• Oyo received a $1.5 billion investment from SoftBank
  • SoftBank advised Oyo to eliminate unprofitable units by Mar. 31
  • Oyo has been accused of a slew of unethical business practices

Another startup backed by Japanese tech conglomerate has started enacting mass layoffs.

Oyo Hotels, an India-based provider of discount lodgings, has fired thousands of people across India and China.

Specifically, Oyo, which had received a $1.5 billion investment from SoftBank’s Vision Fund, is laying off 5% of its 12,000 “employees in China partly due to non-performance” and 12% of its 10,000-member workforce in India. Oyo further plans to cull another 1,200 jobs in India over the next three to four months.

Oyo claimed it is removing poor performers and that it has established a “meritocracy-based” performance evaluation program.

SoftBank had ordered Oyo to phase out unprofitable contracts or businesses by Mar. 31.

Oyo’s parent corporation, Oravel Stays, posted a provisional net loss of $33.5 million for the fiscal year ended March 31, 2019, a seven-fold increase from the loss recorded in the prior year. The mushrooming losses were attributed to higher operating and employee benefit expenses.

Oyo, a company that lets tourists, travelers and business people reserve hotel rooms through its website and app, has received a total of $3 billion in funding. The company has also received financial backing from Airbnb Inc., Sequoia Capital and Lightspeed Venture Partners.

Oyo presently works with 10,000 hotel owners in India and charges a 20% fee on room revenues when hotels join their network. Oyo also owns and operates some hotels on its own. Oyo has an estimated valuation of about $10 billion and plans an IPO in the U.S. in the next few years.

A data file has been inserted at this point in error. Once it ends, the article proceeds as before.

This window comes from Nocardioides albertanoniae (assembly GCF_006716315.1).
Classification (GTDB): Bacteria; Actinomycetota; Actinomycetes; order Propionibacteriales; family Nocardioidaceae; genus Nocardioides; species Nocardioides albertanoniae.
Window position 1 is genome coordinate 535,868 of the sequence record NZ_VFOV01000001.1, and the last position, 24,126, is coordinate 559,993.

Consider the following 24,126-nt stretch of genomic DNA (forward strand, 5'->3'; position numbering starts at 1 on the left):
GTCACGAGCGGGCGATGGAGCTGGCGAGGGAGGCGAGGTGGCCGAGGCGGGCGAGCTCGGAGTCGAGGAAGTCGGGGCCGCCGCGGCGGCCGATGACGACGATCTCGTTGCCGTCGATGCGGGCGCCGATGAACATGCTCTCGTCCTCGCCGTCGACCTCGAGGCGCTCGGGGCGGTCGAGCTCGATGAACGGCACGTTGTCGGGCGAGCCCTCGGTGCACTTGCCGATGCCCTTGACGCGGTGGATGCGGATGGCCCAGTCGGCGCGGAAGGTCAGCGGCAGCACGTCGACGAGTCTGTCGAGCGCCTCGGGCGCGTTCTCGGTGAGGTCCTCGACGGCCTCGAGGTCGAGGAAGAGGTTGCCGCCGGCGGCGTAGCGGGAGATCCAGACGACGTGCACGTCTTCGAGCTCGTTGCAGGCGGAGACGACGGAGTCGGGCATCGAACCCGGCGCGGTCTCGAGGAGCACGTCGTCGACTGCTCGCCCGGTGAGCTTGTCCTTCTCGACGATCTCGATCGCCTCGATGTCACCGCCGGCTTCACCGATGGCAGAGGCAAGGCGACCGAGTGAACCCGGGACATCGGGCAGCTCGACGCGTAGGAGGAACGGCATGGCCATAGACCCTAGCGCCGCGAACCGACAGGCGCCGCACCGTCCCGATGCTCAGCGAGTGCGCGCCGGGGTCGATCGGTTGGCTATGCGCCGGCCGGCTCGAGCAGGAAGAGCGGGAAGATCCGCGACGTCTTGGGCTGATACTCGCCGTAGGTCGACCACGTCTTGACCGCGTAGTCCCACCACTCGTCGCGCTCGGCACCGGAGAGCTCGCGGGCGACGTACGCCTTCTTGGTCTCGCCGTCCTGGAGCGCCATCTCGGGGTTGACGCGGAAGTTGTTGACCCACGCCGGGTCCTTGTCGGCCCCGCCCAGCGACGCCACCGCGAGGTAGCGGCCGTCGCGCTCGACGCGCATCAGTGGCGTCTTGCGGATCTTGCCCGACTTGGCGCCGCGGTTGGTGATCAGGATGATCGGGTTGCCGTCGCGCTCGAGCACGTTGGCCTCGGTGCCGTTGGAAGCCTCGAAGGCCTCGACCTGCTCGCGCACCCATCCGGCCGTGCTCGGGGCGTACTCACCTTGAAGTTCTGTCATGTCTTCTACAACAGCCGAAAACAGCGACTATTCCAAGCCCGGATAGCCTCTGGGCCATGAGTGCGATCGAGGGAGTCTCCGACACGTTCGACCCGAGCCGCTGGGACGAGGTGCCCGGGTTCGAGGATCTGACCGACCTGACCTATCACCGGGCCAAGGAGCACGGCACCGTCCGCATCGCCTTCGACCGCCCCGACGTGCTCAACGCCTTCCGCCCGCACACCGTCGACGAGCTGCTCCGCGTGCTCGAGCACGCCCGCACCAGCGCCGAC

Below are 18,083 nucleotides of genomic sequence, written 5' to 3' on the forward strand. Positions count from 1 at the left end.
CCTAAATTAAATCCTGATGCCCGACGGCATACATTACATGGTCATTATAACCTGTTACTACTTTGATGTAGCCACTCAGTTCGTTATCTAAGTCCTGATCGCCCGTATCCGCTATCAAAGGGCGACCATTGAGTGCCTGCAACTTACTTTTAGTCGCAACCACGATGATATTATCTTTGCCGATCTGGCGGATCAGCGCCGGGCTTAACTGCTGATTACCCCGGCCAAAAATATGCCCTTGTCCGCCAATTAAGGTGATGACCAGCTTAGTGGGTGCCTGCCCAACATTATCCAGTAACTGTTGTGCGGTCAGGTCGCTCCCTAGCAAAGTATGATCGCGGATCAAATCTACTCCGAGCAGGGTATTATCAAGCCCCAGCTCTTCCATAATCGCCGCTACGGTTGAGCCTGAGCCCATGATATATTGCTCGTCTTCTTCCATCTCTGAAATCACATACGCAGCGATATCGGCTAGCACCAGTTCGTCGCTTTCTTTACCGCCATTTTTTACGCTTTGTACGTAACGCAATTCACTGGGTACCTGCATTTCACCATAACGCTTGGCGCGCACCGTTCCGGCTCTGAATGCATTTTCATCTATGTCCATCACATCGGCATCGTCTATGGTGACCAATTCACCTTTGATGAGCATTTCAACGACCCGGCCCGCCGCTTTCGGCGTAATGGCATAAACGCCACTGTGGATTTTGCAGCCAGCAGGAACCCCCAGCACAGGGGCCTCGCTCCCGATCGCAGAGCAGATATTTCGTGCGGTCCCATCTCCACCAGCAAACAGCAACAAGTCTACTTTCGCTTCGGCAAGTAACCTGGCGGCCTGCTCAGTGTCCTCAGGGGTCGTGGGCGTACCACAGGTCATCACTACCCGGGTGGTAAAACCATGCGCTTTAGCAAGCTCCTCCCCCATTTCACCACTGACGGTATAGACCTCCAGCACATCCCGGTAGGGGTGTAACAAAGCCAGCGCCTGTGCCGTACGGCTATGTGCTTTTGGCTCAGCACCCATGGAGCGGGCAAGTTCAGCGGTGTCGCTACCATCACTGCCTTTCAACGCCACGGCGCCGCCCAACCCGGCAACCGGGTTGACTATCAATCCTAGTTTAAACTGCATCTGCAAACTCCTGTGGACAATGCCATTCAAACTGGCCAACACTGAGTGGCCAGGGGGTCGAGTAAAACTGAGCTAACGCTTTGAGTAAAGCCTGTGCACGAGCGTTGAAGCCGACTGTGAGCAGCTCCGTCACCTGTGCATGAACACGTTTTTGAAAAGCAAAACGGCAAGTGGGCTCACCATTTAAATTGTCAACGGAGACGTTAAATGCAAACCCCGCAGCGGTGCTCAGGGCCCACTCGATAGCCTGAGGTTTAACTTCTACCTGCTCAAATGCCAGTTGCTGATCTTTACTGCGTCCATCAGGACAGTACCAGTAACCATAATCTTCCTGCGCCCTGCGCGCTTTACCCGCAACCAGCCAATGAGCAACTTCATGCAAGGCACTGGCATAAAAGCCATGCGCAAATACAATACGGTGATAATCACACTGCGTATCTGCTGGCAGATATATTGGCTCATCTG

Layoffs at Oyo come on the heels of job cut announcements at other SoftBank-backed companies, including pizza maker Zume of California and Colombian on-demand delivery firm Rappi. Other startups supported by SoftBank, Getaround, Wag and Brandless, have also cut large number of jobs in recent days.

The highest profile debacle related to SoftBank is the ongoing problem at U.S.-based workspace provider WeWork – the troubled startup has fired thousands of workers and failed to return a profit despite receiving billions of dollars in a cash bailout last year.

Oyo is also facing protests from hotel owners in China who accused the startup of violating contractual agreements. In response, Oyo said it will “enhance communications with hotel owners and develop owner loyalty” this year.

“We will launch the VIP owner program, and contact owners regularly, to ensure that the interests and needs of theirs and ours are equally taken into account,” Oyo added.

Oyo has also faced customer complaints about poor experiences at hotels, while reports have emerged that in India the company sometimes uses the services of unsafe and unlicensed hotels.

Indian hotel owners have also complained of poor treatment by Oyo and of being hit with hidden fees.

The hotel startup was also accused of creating a monopoly in India. The Federation of Hotels and Restaurant Association of India asked the government’s Competition Commission to file a complaint against Oyo for allegedly slapping fees and charges without prior warning.

Oyo has recently enacted a flurry of management changes to deal with its challenges and strategy setbacks. In December, the startup promoted its real estate business chief, Rohit Kapoor, to CEO for India and South Asia.

Oyo also just promoted Abhinav Ankur to head of strategy for Oyo India and South Asia. Ankur previously served as a vice president with responsibility for the budget and mid-market divisions. In addition, Oyo promoted Sharad Saxena to chief supply officer for its franchise hotels business for South Asia, while Asit Biswal was named chief supply officer for the company’s frontier business division for South Asia.

“Oyo is one of SoftBank’s current crown jewels,” said Michael Norris, research and strategy manager at the Shanghai-based consultancy AgencyChina. “Issues in China, Oyo’s largest market, continues the Vision Fund’s woes.”

Oyo, Norris added, may find it difficult to secure more funding from SoftBank.

In response to the turmoil surrounding it, Oyo said in a statement that "we continue to be one of the best places to work for and one of the key reasons for this has been our ability to consistently evaluate, reward and recognize the performance of individuals.”